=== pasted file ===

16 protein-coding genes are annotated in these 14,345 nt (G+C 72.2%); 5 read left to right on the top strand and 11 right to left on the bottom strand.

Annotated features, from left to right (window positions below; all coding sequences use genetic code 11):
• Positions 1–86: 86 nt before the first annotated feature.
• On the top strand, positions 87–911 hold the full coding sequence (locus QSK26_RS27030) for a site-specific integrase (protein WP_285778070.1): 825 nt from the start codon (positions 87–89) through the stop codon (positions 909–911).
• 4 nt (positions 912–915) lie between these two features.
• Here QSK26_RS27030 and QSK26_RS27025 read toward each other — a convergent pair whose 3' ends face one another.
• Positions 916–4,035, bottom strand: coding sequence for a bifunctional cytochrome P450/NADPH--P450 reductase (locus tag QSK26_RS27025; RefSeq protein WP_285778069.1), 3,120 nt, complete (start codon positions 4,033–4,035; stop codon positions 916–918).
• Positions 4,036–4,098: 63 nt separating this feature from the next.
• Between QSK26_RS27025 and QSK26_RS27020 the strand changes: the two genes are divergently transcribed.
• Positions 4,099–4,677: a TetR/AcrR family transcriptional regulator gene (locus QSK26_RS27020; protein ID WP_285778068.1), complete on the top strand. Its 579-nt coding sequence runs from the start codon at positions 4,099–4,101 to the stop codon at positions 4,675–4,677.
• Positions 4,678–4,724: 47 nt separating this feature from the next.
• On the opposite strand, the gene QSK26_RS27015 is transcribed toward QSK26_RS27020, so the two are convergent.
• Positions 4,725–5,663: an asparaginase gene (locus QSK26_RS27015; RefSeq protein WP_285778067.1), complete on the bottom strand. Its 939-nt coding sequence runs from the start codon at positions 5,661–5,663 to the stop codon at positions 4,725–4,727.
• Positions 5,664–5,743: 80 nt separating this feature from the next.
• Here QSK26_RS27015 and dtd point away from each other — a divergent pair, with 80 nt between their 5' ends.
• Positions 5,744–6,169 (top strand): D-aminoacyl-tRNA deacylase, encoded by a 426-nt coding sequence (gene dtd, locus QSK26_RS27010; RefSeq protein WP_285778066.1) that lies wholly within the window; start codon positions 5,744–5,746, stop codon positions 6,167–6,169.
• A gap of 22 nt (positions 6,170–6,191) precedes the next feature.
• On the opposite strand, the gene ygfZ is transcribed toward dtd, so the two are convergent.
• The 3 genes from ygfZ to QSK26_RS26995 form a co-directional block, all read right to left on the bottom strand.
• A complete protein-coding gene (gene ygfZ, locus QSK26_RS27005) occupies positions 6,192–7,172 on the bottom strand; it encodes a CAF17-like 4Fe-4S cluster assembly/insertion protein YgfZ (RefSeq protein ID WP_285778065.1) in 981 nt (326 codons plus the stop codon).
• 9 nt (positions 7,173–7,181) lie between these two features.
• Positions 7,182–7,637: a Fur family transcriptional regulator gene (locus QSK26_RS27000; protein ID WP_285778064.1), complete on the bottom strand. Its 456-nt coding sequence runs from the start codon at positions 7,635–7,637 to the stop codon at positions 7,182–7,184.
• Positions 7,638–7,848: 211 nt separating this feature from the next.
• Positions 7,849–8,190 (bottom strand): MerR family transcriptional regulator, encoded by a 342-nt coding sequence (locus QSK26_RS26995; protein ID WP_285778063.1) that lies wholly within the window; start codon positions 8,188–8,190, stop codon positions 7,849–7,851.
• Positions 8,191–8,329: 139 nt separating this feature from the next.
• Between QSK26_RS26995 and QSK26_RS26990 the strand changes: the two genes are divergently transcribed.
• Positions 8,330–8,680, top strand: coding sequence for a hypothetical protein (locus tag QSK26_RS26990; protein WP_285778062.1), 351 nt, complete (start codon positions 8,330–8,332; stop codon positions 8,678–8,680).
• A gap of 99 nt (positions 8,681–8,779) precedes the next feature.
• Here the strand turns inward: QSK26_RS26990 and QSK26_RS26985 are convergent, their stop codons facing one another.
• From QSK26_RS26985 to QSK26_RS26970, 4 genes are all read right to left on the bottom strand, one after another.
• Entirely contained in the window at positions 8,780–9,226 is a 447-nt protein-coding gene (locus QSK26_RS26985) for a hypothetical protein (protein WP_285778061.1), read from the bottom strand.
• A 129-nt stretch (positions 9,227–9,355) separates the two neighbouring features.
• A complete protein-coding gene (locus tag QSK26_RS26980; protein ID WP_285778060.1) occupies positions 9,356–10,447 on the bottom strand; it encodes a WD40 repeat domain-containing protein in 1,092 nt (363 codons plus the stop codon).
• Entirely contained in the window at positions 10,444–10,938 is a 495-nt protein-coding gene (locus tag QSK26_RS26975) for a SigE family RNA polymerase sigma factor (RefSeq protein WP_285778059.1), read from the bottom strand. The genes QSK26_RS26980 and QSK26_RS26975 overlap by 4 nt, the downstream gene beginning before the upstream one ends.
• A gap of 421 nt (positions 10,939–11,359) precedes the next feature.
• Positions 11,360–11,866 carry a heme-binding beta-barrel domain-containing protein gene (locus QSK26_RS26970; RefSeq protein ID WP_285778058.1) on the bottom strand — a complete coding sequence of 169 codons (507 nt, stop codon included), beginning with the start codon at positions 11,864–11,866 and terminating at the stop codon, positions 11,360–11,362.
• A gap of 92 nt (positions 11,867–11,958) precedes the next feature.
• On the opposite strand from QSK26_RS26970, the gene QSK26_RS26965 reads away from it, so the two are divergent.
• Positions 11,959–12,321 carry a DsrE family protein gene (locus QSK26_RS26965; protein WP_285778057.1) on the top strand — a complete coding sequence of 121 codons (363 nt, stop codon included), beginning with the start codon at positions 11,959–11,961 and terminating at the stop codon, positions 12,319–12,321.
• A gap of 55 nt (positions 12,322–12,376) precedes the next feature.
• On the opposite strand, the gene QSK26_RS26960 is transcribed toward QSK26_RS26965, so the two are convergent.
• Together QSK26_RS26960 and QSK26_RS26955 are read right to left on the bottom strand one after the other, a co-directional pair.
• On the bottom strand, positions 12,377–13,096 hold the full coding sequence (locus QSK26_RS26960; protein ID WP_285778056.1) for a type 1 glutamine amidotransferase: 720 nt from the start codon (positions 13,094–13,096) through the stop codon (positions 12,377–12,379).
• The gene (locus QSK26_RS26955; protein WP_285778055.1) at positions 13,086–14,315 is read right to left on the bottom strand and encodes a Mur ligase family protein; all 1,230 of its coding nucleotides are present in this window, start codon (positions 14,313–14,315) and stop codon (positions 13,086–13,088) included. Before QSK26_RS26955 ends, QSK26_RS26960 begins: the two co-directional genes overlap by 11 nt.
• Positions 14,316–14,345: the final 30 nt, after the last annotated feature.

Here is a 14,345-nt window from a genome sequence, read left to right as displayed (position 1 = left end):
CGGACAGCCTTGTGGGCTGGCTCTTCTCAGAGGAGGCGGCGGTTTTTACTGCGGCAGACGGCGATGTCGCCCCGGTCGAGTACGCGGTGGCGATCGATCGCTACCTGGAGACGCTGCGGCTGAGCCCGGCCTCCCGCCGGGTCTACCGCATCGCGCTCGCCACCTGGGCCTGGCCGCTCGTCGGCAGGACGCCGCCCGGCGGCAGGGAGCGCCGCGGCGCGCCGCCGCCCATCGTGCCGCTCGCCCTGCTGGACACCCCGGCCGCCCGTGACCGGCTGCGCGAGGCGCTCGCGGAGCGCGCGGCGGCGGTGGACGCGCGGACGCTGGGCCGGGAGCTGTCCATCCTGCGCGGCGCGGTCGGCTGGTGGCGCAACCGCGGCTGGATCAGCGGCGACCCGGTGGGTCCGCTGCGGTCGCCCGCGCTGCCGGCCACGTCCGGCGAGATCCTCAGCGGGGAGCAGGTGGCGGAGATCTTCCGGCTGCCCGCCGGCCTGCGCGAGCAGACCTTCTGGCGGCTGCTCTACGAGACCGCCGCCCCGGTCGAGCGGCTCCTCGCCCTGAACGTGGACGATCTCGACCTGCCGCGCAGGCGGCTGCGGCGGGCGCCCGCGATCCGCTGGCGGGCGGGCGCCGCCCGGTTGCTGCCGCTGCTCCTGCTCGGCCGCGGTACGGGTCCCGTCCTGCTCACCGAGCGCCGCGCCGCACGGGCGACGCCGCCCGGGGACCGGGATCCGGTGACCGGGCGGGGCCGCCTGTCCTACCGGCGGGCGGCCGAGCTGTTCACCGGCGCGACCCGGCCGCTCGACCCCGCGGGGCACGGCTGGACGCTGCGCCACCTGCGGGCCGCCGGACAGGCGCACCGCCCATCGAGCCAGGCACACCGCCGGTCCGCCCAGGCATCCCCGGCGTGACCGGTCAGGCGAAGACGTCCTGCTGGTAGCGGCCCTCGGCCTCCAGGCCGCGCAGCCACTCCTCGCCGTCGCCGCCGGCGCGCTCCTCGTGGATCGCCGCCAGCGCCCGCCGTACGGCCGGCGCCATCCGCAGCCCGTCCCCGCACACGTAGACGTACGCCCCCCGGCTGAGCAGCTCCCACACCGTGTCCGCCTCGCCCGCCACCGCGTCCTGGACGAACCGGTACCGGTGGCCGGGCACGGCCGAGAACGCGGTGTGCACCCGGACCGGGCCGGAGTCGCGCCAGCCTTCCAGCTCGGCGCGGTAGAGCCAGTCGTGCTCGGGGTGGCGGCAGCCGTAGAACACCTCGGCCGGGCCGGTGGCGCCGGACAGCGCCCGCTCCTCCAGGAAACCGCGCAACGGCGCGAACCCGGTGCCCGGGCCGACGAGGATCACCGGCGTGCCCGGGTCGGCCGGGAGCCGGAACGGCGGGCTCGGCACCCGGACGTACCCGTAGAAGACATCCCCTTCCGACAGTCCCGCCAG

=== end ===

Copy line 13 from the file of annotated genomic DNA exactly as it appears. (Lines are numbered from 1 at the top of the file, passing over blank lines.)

• Positions 4,725–5,663: an asparaginase gene (locus QSK26_RS27015; RefSeq protein WP_285778067.1), complete on the bottom strand. Its 939-nt coding sequence runs from the start codon at positions 5,661–5,663 to the stop codon at positions 4,725–4,727.